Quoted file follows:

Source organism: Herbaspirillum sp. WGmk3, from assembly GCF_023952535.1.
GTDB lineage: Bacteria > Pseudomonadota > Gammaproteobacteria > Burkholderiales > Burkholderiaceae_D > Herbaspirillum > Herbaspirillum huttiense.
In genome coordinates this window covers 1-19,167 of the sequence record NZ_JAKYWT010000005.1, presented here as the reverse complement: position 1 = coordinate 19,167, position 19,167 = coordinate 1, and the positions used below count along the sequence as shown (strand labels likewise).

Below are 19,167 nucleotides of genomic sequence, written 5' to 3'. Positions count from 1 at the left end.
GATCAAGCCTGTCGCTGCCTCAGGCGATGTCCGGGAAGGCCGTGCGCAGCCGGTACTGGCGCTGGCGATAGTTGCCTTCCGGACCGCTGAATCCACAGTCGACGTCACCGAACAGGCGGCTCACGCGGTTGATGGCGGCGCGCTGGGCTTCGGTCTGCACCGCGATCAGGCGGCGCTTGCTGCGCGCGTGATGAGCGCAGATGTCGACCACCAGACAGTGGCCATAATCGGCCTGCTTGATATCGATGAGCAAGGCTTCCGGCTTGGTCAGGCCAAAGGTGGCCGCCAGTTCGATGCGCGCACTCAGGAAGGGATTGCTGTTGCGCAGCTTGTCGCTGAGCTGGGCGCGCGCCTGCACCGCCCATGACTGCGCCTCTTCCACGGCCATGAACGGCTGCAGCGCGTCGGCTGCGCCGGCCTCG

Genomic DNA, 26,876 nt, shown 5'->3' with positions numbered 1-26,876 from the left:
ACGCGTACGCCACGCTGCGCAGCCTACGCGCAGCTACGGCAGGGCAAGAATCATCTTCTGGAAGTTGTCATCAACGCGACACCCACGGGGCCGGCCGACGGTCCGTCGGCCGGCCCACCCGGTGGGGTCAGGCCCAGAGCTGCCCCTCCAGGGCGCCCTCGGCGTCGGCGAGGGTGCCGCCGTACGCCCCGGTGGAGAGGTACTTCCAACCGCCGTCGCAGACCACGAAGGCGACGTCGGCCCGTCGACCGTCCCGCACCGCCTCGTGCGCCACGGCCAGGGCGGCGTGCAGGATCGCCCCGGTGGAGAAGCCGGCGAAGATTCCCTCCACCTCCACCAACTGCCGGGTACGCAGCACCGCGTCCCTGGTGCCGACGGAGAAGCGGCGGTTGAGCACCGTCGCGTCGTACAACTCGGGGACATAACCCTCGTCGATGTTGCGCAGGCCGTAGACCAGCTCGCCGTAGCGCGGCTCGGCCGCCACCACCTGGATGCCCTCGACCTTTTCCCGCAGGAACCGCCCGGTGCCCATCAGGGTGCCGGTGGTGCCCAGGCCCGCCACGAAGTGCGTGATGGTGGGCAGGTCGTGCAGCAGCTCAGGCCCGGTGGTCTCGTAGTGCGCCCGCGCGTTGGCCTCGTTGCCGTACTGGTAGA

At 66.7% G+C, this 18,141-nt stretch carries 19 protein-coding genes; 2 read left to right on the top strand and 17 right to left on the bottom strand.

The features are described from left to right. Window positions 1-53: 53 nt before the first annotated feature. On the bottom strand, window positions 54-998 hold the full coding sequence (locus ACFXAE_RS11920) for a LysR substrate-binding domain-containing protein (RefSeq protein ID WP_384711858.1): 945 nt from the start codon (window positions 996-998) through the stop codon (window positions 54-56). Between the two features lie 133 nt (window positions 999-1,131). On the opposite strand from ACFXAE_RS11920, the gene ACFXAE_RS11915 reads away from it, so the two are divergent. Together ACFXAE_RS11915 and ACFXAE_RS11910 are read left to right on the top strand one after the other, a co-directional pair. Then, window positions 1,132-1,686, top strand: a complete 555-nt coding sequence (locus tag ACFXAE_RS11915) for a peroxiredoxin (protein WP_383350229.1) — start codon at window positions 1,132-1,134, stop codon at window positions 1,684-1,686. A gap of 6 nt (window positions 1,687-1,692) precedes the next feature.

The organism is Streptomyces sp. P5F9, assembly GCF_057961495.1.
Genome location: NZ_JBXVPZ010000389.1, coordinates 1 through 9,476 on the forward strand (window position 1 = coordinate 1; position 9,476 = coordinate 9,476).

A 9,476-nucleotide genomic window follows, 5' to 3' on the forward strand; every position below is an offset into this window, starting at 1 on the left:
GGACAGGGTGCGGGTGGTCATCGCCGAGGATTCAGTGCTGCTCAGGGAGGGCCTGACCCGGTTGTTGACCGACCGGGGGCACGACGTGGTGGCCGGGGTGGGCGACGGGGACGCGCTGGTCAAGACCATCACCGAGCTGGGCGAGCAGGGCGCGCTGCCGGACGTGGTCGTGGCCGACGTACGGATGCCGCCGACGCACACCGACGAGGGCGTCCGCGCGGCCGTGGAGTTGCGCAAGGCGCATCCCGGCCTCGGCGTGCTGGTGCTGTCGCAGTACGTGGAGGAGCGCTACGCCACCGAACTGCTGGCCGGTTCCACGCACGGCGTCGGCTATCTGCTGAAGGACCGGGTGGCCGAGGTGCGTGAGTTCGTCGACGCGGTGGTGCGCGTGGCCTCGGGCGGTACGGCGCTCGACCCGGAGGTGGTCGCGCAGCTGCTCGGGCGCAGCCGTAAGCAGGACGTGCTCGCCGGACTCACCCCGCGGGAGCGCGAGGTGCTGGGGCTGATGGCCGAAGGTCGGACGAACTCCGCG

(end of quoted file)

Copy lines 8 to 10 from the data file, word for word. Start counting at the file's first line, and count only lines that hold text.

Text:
At 66.7% G+C, this 18,141-nt stretch carries 19 protein-coding genes; 2 read left to right on the top strand and 17 right to left on the bottom strand.

The features are described from left to right. Window positions 1-53: 53 nt before the first annotated feature. On the bottom strand, window positions 54-998 hold the full coding sequence (locus ACFXAE_RS11920) for a LysR substrate-binding domain-containing protein (RefSeq protein ID WP_384711858.1): 945 nt from the start codon (window positions 996-998) through the stop codon (window positions 54-56). Between the two features lie 133 nt (window positions 999-1,131). On the opposite strand from ACFXAE_RS11920, the gene ACFXAE_RS11915 reads away from it, so the two are divergent. Together ACFXAE_RS11915 and ACFXAE_RS11910 are read left to right on the top strand one after the other, a co-directional pair. Then, window positions 1,132-1,686, top strand: a complete 555-nt coding sequence (locus tag ACFXAE_RS11915) for a peroxiredoxin (protein WP_383350229.1) — start codon at window positions 1,132-1,134, stop codon at window positions 1,684-1,686. A gap of 6 nt (window positions 1,687-1,692) precedes the next feature.

The organism is Streptomyces sp. P5F9, assembly GCF_057961495.1.